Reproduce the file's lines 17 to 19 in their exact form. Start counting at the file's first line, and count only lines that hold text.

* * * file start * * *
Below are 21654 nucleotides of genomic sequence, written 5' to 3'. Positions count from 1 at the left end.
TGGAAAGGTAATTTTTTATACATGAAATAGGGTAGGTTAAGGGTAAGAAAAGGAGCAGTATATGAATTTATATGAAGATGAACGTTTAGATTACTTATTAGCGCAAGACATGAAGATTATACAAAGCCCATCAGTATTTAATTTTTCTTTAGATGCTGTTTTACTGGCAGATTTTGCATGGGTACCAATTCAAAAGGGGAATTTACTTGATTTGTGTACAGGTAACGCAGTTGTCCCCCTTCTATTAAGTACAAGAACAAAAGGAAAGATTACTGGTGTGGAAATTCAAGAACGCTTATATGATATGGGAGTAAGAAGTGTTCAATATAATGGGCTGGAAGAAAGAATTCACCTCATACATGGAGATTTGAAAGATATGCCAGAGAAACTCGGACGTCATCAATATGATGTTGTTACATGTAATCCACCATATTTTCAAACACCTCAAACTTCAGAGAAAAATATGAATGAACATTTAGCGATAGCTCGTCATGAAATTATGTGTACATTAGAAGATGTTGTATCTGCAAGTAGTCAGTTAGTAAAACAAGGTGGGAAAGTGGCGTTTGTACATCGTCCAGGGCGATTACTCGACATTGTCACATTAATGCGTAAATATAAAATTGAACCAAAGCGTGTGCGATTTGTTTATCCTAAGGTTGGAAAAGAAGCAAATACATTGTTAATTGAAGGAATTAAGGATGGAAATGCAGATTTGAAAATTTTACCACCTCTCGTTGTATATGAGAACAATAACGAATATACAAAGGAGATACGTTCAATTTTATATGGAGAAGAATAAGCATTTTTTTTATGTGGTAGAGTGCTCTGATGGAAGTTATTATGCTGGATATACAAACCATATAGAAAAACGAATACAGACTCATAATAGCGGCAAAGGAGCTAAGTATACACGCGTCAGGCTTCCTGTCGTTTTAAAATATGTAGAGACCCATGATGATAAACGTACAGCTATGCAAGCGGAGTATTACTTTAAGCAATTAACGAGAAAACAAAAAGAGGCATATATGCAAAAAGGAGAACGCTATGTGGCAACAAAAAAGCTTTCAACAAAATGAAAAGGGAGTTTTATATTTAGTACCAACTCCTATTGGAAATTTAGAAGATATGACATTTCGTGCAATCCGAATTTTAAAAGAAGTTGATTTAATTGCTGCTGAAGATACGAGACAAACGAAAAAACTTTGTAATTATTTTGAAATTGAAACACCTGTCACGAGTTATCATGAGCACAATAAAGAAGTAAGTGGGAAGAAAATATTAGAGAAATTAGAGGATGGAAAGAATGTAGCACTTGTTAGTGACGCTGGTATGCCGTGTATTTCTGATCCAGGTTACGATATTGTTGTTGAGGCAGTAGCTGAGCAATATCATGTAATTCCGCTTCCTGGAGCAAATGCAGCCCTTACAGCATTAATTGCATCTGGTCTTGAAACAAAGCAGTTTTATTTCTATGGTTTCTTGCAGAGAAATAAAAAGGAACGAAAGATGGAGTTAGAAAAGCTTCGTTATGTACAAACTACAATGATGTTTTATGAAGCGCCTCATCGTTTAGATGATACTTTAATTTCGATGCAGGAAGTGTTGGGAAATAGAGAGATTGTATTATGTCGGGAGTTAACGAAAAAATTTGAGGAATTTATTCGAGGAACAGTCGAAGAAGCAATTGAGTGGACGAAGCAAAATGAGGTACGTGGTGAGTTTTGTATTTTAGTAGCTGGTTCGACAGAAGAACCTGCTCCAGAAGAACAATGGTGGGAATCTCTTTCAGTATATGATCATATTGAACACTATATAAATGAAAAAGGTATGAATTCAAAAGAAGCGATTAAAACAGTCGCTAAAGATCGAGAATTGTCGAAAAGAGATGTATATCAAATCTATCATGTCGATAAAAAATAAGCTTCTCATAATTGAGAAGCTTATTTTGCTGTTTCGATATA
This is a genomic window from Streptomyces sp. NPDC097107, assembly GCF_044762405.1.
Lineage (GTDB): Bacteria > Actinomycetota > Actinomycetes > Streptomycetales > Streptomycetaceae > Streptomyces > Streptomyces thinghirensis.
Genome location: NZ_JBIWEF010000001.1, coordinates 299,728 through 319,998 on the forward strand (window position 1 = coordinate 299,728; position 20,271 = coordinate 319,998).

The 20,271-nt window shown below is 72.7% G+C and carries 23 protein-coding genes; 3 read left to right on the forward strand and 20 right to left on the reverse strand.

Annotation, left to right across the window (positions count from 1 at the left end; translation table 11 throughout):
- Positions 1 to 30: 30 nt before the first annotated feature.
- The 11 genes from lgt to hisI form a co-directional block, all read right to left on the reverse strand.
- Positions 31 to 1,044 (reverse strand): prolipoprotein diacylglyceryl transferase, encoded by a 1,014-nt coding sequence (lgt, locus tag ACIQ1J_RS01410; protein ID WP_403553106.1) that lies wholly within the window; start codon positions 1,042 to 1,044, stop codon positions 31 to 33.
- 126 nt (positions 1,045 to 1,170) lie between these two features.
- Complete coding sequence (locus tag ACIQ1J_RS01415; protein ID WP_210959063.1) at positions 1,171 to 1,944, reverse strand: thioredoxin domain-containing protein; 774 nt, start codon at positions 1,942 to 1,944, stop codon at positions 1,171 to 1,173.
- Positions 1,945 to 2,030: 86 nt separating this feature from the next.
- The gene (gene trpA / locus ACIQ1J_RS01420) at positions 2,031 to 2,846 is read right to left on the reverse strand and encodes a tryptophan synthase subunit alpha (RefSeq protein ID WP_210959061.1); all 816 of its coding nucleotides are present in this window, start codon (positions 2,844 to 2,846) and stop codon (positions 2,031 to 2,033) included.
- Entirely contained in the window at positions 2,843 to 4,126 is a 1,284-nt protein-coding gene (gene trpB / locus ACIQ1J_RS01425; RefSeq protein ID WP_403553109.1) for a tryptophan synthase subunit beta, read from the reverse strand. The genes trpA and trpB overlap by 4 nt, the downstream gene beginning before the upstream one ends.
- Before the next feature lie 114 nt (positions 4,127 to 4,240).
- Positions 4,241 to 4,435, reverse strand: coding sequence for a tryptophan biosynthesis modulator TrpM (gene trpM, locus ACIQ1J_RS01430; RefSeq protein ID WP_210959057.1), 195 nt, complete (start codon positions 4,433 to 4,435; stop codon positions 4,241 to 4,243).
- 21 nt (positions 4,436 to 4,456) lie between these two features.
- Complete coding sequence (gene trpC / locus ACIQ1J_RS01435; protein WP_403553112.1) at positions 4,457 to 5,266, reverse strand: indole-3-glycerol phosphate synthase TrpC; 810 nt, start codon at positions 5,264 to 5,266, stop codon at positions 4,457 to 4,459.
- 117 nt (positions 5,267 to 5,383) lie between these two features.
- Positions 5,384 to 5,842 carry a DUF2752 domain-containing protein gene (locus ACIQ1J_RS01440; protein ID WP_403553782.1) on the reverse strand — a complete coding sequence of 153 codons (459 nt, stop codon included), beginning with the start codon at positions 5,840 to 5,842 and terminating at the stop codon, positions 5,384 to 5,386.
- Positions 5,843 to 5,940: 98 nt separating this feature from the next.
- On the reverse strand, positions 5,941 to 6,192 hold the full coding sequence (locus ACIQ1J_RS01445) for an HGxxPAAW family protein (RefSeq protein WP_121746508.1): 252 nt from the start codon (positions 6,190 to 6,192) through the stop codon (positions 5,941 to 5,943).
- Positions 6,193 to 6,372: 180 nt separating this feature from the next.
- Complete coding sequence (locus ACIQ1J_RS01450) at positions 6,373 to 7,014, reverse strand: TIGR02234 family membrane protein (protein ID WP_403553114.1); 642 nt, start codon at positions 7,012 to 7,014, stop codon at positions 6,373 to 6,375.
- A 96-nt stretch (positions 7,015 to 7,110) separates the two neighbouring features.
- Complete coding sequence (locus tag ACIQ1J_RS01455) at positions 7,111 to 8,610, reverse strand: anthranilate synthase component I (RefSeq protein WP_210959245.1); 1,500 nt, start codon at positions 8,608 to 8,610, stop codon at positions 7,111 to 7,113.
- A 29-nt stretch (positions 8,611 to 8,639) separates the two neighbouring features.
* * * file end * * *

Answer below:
- Positions 4,241 to 4,435, reverse strand: coding sequence for a tryptophan biosynthesis modulator TrpM (gene trpM, locus ACIQ1J_RS01430; RefSeq protein ID WP_210959057.1), 195 nt, complete (start codon positions 4,433 to 4,435; stop codon positions 4,241 to 4,243).
- 21 nt (positions 4,436 to 4,456) lie between these two features.
- Complete coding sequence (gene trpC / locus ACIQ1J_RS01435; protein WP_403553112.1) at positions 4,457 to 5,266, reverse strand: indole-3-glycerol phosphate synthase TrpC; 810 nt, start codon at positions 5,264 to 5,266, stop codon at positions 4,457 to 4,459.